Ever since I was young, I have excelled at mathematics and science. Numbers came easy to me and I was a natural problem solver, but it was not until my first semester in the university that I realized I was born to be an engineer. It all started in my engineering drawing class when I received a seemingly simple computer assignment; build an animated version of fully functioning house using Auto-cad. I found taking measurements to construct the ideal house and then testing my designs was fascinating. After class, I looked into jobs that involved constructing roads and bridges and fell in love with civil engineering. I would like to jump right into the engineering program and gain hands on experience so I will be ready to tackle any civil engineering job after graduated. One opportunity I would like to seize during my university experience is participating in the intern program in order to work with other engineers in a job setting. Then I discovered that I could make a good living as a civil engineer and do work I enjoy.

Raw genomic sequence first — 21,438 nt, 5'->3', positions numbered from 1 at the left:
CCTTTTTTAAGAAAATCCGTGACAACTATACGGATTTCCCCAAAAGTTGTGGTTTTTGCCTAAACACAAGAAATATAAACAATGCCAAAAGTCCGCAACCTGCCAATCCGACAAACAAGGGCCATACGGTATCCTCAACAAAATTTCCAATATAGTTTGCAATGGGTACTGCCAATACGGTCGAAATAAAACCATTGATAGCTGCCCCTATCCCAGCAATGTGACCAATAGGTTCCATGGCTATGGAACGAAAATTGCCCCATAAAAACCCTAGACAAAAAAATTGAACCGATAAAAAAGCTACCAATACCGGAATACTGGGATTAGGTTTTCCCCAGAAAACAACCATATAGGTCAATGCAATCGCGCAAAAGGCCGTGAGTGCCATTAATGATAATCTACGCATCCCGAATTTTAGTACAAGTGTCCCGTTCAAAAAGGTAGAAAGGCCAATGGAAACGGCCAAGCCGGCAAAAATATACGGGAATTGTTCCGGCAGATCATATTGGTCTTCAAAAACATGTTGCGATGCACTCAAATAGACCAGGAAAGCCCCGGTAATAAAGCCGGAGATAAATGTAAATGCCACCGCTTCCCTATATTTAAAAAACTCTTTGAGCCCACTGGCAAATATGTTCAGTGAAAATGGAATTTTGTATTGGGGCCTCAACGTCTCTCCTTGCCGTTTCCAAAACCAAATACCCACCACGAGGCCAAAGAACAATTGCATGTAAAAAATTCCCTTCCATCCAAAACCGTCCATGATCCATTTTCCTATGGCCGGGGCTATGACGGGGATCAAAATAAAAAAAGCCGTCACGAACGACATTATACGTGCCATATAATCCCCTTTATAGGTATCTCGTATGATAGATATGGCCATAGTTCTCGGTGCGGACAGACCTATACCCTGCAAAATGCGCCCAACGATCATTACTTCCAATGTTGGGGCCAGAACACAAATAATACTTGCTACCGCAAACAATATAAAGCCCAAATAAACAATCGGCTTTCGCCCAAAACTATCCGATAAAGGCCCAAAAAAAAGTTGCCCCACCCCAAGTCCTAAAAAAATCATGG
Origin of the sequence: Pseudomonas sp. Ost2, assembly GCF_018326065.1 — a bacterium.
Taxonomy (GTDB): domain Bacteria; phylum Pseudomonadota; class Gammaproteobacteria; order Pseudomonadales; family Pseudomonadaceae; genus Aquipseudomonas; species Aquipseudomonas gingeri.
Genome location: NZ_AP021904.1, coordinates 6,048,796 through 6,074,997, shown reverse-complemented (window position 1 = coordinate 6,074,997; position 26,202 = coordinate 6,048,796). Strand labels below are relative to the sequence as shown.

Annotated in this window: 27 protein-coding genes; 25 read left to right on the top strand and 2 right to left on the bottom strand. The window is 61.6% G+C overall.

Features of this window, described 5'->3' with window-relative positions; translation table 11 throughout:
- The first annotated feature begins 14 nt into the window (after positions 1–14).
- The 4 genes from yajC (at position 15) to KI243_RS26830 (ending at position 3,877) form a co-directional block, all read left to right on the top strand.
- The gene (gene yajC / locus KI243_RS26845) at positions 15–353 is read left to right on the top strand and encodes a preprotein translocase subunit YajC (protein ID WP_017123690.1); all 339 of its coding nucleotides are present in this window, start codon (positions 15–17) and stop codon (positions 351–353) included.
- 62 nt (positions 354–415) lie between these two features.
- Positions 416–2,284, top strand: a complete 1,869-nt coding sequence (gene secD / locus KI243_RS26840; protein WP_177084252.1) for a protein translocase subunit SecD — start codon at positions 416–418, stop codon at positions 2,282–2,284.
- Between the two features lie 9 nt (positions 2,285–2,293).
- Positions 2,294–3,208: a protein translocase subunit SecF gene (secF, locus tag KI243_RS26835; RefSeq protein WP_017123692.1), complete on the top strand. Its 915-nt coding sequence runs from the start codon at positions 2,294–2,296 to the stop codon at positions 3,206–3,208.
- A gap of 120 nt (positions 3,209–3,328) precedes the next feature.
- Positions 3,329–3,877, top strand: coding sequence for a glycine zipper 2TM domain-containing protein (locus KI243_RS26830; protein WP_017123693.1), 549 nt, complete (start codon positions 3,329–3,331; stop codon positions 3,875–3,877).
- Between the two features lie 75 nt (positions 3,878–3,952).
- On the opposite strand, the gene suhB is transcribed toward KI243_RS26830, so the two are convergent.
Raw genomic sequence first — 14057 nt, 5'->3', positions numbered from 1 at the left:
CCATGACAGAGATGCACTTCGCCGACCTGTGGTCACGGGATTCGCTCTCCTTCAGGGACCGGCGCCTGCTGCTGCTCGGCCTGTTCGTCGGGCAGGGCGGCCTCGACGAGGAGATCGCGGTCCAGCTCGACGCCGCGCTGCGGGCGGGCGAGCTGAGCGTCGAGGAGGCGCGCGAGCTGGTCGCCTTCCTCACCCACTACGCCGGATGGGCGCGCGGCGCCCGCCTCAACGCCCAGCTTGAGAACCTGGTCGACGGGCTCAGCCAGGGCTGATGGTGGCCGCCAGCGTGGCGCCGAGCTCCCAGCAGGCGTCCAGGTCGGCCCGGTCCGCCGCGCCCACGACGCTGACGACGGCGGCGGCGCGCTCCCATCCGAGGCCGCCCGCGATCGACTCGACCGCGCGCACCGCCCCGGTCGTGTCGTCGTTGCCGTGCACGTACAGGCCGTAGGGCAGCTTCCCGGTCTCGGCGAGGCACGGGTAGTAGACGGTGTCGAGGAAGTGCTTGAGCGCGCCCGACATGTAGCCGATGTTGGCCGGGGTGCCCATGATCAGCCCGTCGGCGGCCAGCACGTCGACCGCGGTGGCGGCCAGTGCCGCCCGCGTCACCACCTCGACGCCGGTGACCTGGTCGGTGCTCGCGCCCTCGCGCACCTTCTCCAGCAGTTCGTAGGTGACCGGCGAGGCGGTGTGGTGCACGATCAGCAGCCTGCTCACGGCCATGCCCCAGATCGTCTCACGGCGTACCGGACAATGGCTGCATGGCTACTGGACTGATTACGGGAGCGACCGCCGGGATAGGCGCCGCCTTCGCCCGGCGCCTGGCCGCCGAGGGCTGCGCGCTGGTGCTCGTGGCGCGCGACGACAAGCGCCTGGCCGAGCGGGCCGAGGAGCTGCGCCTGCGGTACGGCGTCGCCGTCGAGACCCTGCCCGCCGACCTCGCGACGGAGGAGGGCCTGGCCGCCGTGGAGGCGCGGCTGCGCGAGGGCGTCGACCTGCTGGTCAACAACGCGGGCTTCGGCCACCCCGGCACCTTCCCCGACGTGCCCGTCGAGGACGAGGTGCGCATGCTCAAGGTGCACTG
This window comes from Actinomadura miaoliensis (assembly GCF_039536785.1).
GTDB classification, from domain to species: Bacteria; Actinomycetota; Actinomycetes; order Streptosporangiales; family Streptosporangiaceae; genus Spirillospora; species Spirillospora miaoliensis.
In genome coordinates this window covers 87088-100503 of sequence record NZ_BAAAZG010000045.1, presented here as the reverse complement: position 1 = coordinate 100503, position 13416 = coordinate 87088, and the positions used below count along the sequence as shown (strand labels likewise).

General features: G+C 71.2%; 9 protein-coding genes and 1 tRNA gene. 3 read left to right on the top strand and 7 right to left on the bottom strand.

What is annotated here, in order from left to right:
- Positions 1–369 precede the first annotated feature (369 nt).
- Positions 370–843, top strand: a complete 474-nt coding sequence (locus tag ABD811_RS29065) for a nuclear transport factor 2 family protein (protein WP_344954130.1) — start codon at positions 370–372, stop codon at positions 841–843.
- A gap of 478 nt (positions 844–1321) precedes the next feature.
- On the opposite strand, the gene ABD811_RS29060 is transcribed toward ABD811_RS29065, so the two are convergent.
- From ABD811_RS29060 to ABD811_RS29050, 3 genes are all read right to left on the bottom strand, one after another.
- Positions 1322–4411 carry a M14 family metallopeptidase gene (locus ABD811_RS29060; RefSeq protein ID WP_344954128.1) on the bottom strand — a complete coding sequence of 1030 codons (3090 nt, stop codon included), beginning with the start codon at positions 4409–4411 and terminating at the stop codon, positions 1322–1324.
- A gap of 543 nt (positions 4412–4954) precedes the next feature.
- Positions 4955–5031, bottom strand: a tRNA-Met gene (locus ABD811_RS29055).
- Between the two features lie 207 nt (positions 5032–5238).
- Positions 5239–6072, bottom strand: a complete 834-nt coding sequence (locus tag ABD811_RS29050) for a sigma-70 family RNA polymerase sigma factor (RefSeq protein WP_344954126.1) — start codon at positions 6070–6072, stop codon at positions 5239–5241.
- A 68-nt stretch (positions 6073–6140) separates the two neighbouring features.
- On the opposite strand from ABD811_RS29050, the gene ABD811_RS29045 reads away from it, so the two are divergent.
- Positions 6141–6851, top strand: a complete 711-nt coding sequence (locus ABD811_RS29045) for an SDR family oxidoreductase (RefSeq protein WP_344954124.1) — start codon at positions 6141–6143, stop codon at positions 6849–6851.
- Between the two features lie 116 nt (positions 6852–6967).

The second thing I noticed about engineers could almost be described as their hallmark. It is called tinkering. Born engineers tinker. It is a compulsion, really. You get an idea and you HAVE to go build it. You combine disparate parts into a new configuration to see if it will work, and how. The important part is that the tinkering is not about building cool stuff. That's just a side benefit. Tinkering is about learning. It is about testing hypotheses. Through tinkering the engineer learns how natural materials behave. They learn what works and what doesn't. Tinkering leads to understanding. Understanding leads to better design. So is it the compulsive tinkering that leads to becoming an engineer, or that the individual was a born engineer and tinkering is just one of the traits? We may never know.